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Fifteen top moments from 2015, from Classic to Cup

by Dan Rosen / NHL.com

There was a memorable finish to a memorable event. There was a golden night in Toronto, hilarious moments in Columbus, classic finishes to the regular season, and far more drama on and off the ice during the Stanley Cup Playoffs.

One player dominated like few have before while another from the same team donated like none before. Another "Next One" arrived in the NHL while a current all-star did something no one has done in 23 years.

It was another good year in the NHL in 2015, with great stories, defining moments, comebacks and loud noises, history and maybe even a dynasty.

Celebrate the holiday season with the top 15 moments of 2015, listed in chronological order:

Jan. 1: Washington wins a Classic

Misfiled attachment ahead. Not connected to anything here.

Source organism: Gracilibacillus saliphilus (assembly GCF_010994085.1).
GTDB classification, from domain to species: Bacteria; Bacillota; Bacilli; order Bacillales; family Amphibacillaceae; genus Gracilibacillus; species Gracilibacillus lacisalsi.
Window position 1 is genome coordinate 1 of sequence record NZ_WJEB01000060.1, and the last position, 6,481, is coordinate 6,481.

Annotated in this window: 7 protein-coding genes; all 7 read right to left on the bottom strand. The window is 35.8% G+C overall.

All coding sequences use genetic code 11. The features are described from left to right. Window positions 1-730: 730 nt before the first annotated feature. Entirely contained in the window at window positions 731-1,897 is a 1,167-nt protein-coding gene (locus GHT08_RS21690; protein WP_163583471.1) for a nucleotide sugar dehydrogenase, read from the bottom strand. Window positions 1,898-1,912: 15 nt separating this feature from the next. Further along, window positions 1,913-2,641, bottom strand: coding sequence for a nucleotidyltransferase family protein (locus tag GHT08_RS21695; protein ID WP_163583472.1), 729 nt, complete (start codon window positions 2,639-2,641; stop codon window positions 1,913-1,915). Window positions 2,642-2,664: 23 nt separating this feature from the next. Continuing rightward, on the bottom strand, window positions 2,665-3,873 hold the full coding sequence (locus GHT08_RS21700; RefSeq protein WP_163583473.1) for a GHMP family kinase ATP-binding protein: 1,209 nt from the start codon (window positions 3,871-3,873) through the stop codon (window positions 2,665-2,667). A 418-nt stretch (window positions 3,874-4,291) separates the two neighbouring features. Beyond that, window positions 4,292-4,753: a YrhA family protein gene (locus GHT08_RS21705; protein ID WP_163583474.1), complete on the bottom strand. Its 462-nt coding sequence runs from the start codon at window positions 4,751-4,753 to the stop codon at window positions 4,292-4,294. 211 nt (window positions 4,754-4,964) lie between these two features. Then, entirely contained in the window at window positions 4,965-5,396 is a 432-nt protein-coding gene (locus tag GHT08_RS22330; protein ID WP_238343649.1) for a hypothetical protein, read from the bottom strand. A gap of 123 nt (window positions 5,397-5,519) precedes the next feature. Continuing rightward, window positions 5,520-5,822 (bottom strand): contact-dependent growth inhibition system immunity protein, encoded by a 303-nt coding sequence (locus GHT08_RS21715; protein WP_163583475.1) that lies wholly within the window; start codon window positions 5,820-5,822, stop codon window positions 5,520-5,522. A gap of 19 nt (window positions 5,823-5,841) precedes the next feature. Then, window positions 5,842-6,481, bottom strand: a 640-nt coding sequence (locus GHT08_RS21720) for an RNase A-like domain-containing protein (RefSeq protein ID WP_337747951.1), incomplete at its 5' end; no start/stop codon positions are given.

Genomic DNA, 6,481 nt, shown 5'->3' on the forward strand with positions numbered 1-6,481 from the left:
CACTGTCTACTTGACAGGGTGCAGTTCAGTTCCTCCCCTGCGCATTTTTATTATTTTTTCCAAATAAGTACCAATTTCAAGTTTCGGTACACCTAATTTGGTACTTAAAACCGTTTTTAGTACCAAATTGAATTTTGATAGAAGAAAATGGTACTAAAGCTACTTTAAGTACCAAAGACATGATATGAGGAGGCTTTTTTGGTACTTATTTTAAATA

The Washington Capitals turned the 2015 Bridgestone NHL Winter Classic into a true classic with forward Troy Brouwer scoring the winning power-play goal with 12.9 seconds remaining in the third period to give the host Capitals a 3-2 win against the Chicago Blackhawks. There were 42,832 red-clad fans packed into Nationals Park for the outdoor event. In addition to a great game, they were treated to a concert from legendary rocker Billy Idol, an F-16 flyover, and players being introduced by stepping out from behind a replica of the Capitol Building and skating down a miniature frozen version of the famous reflecting pool on the National Mall.

"The whole day was unbelievable," Capitals captain Alex Ovechkin said after the game.

Jan. 5: Future on display at World Juniors